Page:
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BP: Deep water can compete with shale 'any day'

Company's cost-cutting, 'new mindset' on US Gulf tiebacks has led to higher margins than before downturn

BP's efforts to cut costs in the deep-water Gulf of Mexico have led to higher operating margins than before the downturn making the prolific producing region now far more competitive with shale, a company official said.

"Today our cash margins in the Gulf of Mexico are better than they were when the price of oil was $80 a barrel," said Richard Morrison, BP's regional president of the Gulf of Mexico, speaking at the Offshore Technology Conference in Houston on Monday.

The UK supermajor is one of the biggest oil producers in the US Gulf and operates four major production hubs as well as multiple deep-water drilling units.

Since 2014, however, BP has paused its exploration programme in the region and "refocused" its portfolio. It has "halved" its fleet of vessels and helicopters in the region and nearly halved its onshore Gulf of Mexico workforce, Morrison said.

Meanwhile, some of BP's top competitors in the deep-water US Gulf like ConocoPhillips and Marathon Oil have directed more and more spending on US shale and tight oil, where economics are said to be better.

With the changes BP has made to its deep-water business, Morrison said the US Gulf now "can compete with tight onshore oil any day - any day."

Optimising the portfolio, spreading out risk through operated and non-operated stakes and improving overhead and lifting costs were all vital to improving the economics, he said.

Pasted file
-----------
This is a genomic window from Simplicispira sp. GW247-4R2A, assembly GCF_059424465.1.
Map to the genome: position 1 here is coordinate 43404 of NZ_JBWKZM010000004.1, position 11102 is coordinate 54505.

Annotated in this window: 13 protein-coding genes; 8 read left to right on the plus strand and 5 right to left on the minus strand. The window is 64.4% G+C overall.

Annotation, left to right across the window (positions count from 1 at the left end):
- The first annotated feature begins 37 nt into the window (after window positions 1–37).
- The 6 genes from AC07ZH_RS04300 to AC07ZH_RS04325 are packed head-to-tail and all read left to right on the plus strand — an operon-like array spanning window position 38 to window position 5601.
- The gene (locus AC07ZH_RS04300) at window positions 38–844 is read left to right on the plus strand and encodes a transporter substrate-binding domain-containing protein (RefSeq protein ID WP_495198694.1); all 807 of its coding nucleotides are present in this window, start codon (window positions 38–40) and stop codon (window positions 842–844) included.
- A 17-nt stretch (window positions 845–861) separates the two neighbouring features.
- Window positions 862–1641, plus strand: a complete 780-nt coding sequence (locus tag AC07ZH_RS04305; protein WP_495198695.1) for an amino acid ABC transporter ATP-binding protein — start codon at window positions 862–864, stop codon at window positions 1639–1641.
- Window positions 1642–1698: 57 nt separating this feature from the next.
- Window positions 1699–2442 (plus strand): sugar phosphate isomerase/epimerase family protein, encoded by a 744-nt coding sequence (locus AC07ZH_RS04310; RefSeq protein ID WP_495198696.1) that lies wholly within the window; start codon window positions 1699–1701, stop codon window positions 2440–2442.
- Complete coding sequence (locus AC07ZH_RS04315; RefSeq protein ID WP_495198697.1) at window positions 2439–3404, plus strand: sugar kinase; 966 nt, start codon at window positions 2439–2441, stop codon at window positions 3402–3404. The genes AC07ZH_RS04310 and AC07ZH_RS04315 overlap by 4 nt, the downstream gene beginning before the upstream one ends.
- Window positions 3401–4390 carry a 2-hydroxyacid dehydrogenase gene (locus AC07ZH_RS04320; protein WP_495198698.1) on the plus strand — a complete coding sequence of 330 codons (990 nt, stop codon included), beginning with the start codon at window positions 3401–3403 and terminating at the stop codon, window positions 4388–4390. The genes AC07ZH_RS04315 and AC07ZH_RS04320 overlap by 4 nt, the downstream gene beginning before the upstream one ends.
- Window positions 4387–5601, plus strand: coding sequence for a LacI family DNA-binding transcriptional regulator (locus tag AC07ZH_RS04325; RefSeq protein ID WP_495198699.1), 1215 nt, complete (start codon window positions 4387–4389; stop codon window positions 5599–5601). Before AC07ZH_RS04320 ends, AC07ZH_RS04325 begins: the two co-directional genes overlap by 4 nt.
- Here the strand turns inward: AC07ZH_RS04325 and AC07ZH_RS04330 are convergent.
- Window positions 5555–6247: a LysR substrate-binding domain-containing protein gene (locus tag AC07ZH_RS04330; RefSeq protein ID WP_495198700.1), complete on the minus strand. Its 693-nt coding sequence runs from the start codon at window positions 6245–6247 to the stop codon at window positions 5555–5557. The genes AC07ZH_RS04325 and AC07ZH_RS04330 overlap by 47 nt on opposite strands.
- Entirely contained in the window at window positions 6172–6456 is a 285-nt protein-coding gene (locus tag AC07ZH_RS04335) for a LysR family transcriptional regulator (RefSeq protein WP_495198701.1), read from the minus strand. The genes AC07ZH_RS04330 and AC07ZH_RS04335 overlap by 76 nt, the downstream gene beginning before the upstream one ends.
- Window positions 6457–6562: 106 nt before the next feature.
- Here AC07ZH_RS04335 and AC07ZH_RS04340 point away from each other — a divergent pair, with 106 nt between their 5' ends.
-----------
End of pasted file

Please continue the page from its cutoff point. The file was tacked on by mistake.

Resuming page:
These days deep-water breakeven costs for BP are below $40 a barrel compared to $80 in 2014.

"The economics for deep-water investments make as much sense today as they did back in 2001. Back then, the oil price was hovering around $20 a barrel and material discoveries were being made,” Morrison said.

That was the same year BP’s giant Thunder Horse development project was sanctioned, tapping one of the biggest discoveries to date in the Gulf of Mexico.

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Subsea tiebacks to existing infrastructure have also made investment decisions easier thanks to reduced cycle times and more reliance on industry standards.

Morrison described a “new mindset” at BP regarding tiebacks.

"Tiebacks are no longer an interesting side business. They are integral to both the midterm and longer term plans in deep-water,” he said.

BP's approach to development is becoming “more standardised and supplier-led", he said.

"We were getting into a place where perfection and design-tweaking had gotten in the way of good business," he said.

BP is now using its engineering expertise is to minimise risk "rather than designing the pristine solution".

This has led to shorter development cycle times. For subsea tiebacks, BP expects between 10 and 20 months from sanction to first oil, versus a typical 36 to 48 months previously.

"We have modified our approach by looking to industry to supply us their standard products and solutions rather than imposing BP standard on the supply chain," Morrison said.